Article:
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Tomatoes: Holy Land, Yellow Strain pics

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kygreg2000
Hopkinsville, KY

July 19, 2012
7:56 PM

Post #9211967

A nice 22 oz fruit; first one off the vine

Thumbnail by kygreg2000   Thumbnail by kygreg2000
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gardadore
Saylorsburg, PA
(Zone 6a)

July 19, 2012
10:50 PM

Post #9212062

I never heard of this one before but after googling for more information on it am intrigued. It seems seeds are hard to come by . Where did you get yours and how did it taste for you?
Carolyn
Salem, NY
(Zone 4b)

July 20, 2012
4:50 AM

Post #9212137

Notice that his picture is labelled yellow strain and that's b'c there's Holy Land, a red, and Holy Land Yellow Strain, a gold/red bicolor.

I didn't do any Google searches for seed sources, if there are any for Holy Land or the bicolor one, but can give you some background links to look at.

http://t.tatianastomatobase.com/wiki/Holy_Land,_Yellow_Strain

The yellow strain is the most common one and I grew it years ago and probably still have some ancient seeds around here.

http://davesgarden.com/community/forums/t/883290/

... the above from here at DG, note the date on the thread

http://forums.gardenweb.com/forums/load/tomato/msg0108490620505.html

...from GW.

Probably the yellow strain one is no different from the plus 200 named gold/red bicolors already out there, but while I know I grew it my memory doesn't go back that far. Heck, my memory was perfect until only about two weeks ago. LOL

Carolyn, who does remember that there used to be some interest in the Holy Land one that was supposed to have come from Israel, and also interest in some Hollyhock seeds that were brought back from Israel at one seed site. but I think the interest was more religious than associated with anything else.
gardadore
Saylorsburg, PA
(Zone 6a)

July 20, 2012
8:30 AM

Post #9212343

Thanks for the info. I had already checked those sites. But as you say there are many other bi-colors that are probably as good. I just love to try new varieties and see for myself in my areas!
rentman
Frankfort, KY
(Zone 6a)

July 20, 2012
12:03 PM

Post #9212545

Very nice tomato Greg
Today I picked two White Beauty's they are not white nor are they beauty's . Big one is 33.4 oz the other 24.5 oz
This is a very mild tomato, low acid but with a lb of bacon, pint of mayo, tow heads of lettuce, I could feed a lot of people. ^:-)^

Thumbnail by rentman
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Carolyn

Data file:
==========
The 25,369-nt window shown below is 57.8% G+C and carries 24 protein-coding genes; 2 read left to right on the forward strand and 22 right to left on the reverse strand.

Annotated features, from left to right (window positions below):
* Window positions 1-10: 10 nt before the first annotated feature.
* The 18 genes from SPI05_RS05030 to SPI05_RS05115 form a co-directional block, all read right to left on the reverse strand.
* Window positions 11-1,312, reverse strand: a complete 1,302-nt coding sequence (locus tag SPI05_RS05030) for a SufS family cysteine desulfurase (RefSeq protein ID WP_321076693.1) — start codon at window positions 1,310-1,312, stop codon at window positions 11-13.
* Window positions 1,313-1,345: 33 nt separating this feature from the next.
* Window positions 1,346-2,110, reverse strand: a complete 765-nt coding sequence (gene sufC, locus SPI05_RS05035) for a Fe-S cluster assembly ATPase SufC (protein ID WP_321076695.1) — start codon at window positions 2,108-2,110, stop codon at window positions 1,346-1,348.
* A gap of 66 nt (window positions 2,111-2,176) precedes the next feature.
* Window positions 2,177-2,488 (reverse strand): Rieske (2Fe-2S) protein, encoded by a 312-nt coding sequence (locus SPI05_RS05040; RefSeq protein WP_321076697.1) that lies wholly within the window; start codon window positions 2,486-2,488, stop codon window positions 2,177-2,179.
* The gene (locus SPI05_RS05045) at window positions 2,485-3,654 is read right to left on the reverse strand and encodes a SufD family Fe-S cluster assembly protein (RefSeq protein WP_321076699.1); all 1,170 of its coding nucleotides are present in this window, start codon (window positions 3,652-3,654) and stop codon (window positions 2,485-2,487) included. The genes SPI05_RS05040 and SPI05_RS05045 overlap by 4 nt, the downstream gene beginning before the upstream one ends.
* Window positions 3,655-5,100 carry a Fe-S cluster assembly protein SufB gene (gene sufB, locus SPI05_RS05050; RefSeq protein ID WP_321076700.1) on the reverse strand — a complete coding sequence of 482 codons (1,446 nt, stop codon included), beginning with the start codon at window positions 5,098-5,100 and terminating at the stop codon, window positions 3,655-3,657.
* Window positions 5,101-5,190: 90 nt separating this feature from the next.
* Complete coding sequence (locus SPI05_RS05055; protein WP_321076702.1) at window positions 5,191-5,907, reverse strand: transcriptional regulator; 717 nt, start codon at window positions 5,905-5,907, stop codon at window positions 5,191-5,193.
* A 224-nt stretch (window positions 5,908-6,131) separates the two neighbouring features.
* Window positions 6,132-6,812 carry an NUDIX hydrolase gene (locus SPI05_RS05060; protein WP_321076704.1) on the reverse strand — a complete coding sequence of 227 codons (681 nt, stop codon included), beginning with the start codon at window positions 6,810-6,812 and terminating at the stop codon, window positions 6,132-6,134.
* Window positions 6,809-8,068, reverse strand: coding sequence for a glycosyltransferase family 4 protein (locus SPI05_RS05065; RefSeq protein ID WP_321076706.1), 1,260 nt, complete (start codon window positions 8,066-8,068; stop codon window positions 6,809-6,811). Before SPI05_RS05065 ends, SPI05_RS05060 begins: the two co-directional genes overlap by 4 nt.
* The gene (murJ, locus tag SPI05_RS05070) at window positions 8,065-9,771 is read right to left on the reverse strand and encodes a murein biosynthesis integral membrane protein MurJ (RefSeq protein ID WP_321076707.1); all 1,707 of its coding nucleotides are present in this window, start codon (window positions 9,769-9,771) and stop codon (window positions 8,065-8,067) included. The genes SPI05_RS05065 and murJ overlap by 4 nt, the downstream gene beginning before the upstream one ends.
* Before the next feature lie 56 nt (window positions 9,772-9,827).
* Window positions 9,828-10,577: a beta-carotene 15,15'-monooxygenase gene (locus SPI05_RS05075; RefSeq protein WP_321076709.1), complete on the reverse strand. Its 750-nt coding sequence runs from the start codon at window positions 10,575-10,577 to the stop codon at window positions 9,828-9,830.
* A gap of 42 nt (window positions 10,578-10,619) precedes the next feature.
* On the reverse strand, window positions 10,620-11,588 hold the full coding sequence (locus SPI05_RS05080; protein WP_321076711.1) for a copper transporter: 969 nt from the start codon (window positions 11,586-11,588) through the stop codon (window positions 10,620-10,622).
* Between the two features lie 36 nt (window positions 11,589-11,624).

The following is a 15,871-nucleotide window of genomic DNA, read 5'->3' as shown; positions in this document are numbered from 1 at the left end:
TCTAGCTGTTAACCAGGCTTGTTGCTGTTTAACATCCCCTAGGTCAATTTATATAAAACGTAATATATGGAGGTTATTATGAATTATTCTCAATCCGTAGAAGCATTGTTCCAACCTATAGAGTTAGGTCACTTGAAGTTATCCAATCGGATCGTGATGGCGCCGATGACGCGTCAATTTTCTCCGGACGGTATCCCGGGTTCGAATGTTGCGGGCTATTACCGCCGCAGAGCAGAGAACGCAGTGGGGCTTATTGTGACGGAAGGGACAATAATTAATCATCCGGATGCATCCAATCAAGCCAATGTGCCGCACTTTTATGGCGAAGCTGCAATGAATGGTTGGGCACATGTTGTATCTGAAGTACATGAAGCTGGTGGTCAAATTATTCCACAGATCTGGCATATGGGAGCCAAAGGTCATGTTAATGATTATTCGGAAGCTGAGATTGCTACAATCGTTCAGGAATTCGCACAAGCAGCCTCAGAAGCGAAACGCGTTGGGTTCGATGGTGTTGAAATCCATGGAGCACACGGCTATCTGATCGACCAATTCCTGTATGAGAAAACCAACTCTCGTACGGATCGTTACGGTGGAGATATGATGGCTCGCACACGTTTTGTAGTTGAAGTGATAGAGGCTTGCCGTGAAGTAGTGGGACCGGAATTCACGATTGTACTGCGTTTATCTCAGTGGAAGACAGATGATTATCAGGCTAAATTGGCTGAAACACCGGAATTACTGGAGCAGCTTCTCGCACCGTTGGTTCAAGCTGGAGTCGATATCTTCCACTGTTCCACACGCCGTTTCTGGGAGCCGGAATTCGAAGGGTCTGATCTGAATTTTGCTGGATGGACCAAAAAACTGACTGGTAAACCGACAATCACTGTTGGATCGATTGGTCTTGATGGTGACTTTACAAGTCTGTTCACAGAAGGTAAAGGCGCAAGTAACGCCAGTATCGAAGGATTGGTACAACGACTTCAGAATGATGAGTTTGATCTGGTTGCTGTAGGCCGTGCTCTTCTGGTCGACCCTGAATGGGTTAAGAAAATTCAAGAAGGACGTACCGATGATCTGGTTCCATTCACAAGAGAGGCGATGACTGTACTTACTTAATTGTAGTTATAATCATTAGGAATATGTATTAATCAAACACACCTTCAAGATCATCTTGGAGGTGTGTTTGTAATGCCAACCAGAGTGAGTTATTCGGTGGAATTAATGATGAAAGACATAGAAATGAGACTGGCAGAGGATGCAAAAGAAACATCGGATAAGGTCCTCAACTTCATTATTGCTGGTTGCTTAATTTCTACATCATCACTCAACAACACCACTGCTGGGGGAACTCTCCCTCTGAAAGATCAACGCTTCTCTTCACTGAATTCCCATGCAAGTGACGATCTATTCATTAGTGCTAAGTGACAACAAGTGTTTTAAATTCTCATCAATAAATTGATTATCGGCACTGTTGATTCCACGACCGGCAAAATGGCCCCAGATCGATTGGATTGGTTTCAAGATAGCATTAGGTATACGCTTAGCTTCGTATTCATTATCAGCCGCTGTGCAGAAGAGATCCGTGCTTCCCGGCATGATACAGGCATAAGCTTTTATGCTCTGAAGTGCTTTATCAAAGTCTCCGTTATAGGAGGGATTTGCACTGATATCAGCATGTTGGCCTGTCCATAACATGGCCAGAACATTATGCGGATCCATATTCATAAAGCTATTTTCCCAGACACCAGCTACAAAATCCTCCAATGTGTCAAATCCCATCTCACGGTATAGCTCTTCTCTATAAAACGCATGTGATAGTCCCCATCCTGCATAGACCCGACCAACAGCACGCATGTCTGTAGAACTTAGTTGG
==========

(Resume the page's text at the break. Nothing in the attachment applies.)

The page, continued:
Salem, NY
(Zone 4b)

July 20, 2012
2:12 PM

Post #9212645

rentman, White Beauty and other so called whites are not low acid at all as so many seed sites say. They have the normal pH that most other varieties have but the increased sugar concentration of them masks the normal acidity.

There are very very few tomato varieties documented by doing actual pH values that are low acid and one of them is Jet star F1, which I happen to love. Quite a few years ago there were about 20 low pH varieties introduced and that one is about the only one remaining.

And b'c there were lots of problems with some of those low pH ones in terms of boulism, since it thrives at low pH, the recommendation went out all over the place that when canning Jet star F1 via the open water bath method that the contents needed to be acidified and lemon juice was suggested and amounts stated.

Using a pressure cooker was Ok b/c it inactivated the botulism spores.

Carolyn, formerly an infectious disease Microbiologist who taught med students for many years. ( wink)
rentman
Frankfort, KY
(Zone 6a)

July 20, 2012
2:28 PM

Post #9212655

Carolyn, what is the adv. ph of a tomato ?
I will check this one tonight.
kygreg2000
Hopkinsville, KY

July 20, 2012
8:42 PM

Post #9212965

gardadore wrote:I never heard of this one before but after googling for more information on it am intrigued. It seems seeds are hard to come by . Where did you get yours and how did it taste for you?


I got the seeds from Earl Bassett, probably at Sustainable Mountain Agriculture Center get together in Berea, KY. Dr. Bill Best, professor emeritus of Berea College, is the president and sponsor of this event. The SMAC specializes in heirloom vegetables, especially beans and tomatoes.

This year we plan a seed exchange at Maria’s (blueribbontomatoes.com) house the day before the SMAC get together.

Some of the particpants at last year's event had seeds of several thousand varieties.


This message was edited Jul 20, 2012 9:44 PM
kygreg2000
Hopkinsville, KY

July 20, 2012
8:46 PM

Post #9212969

rentman; would like to try to white beauty if you want to trade seeds. Any chance you will attend the Berea get together this year? You are pretty close to it.
Sequee
Carmel, NY
(Zone 6b)

July 31, 2012
10:58 AM

Post #9224898

OMGosh, I'm salivating! I will not have anything like that this year, so I am totally enjoying these photos. All of this high heat and humidity, followed by days and days of rain - repeatedly - have made a mess of my garden. My Dad's Sunset and Amazon Chocolate have some biggies on them, but everything else is coming in way smaller than they should be, and with lots of split skin. Bummer!
kerryb
Danbury, CT

August 3, 2012
12:10 PM

Post #9228346

Sequee, I am in Danbury and although I have had splitting problems, this has been my best crop yet (Sorry :( for you). I think the problem with the weather is that all the storms have been very localized where you have gotten deluged and I have been lucky and just gotten enough to properly water them. I just picked an Earl's Faux and that was 17.6 oz. Never grew it successfully before so I am happy!

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